Associated Audiologists Blog

Tips for better hearing

Posted by Associated Audiologists on May 9, 2016 8:00:00 AM

tips for better hearingHearing loss doesn’t have to end your social life. Hearing aids can help you control issues associated with having conversations at busy restaurants, and better technologies can even help manage background noise. Better hearing aids will have multiple features such as speech enhancement, adaptive directional microphones, and telecoils to help fine-tune your ability to hear.

Hearing aids are a big step toward leading a full life, but once you have them, there are other things you can do to improve how well your hearing aids work for you to really get the most out of your listening experience.


When you’re having a conversation with someone, try to acknowledge what they’re saying occasionally — a nod of the head, an affirmation — that way they know you’re following the conversation and are hearing what they’re saying.

Likewise, if you can’t hear what they’re saying, don’t be afraid to ask your companion to repeat him or herself. There’s no shame in that, and your companion would rather say something twice and be understood than not at all. Be willing and comfortable acknowledging your hearing difficulty. Most people are very understanding.


If you’re in a noisy restaurant, ask for a quiet table in the back or in a corner — as far away from the kitchen as possible. That way there’s less interference with your ability to hear the conversation with your companions. Sit with your back to the kitchen, the bar, and the loudspeakers so you can focus on the conversation unfolding before you. Your back will also help shield you from some of the interfering noise.

Meetings and classrooms

Show up early to meetings held in conference rooms, big rooms with high ceilings, and classroom lectures. This allows you to size up the room and get the optimal seat for your hearing needs. Avoid windows or heating/cooling equipment if possible, and be aware of sitting with good lighting to avoid glare.

Using your telecoil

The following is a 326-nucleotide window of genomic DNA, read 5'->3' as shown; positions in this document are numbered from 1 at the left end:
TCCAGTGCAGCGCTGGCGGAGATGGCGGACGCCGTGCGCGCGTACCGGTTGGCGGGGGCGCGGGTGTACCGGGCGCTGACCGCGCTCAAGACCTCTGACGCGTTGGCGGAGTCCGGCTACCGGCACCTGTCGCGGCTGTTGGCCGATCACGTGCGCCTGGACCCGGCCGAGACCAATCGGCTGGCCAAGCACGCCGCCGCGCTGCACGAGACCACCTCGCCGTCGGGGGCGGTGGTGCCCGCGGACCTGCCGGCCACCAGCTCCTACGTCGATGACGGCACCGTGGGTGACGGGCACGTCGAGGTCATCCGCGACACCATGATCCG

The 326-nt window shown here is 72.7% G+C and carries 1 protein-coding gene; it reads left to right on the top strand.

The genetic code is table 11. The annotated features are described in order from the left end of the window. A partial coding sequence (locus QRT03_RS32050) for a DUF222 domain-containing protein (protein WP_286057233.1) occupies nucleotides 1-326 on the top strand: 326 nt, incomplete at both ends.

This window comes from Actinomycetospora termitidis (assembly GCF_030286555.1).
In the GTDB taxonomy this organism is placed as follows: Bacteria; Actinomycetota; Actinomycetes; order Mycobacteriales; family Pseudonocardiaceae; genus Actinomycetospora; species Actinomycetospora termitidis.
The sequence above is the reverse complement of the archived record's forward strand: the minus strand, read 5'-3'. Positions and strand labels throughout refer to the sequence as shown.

The telecoil — a small copper coil built into most hearing aids and cochlear implant processors — can be activated with a simple button or switch on the aid or implant. Essentially, the telecoil works as an antenna, streaming magnetic signals directly to your hearing aid. If a facility is looped to transmit sound, the telecoil can pick it up and direct the sound to the hearing aid. Otherwise, most public venues such as theaters and performance halls will offer assistive listening equipment that can be utilized to better hear and enjoy the event.

Taking a break

If you’re new to hearing aids — and even if you’re not — it’s okay to sit down, take a break, and step away from the extra sound stimulation. If necessary, give yourself a break from your new technology for a few minutes. Dealing with hearing loss and treatment can feel overwhelming — the more you can do to ease the stress load, the better, and if that means just taking a pause to adjust, that’s completely fine.

Are you experiencing hearing loss and need an audiologist? Associated Audiologists has doctoral-level professionals who can help with hearing loss and hearing aids. Contact us today to make an appointment, and prevent hearing problems from affecting your everyday lifestyle.

Request an audiologist appointment

Topics: Hearing loss, Hearing Technology, Hearing Aids

Subscribe to Email Updates

Recent Posts

Stay connected

Request a hearing appointment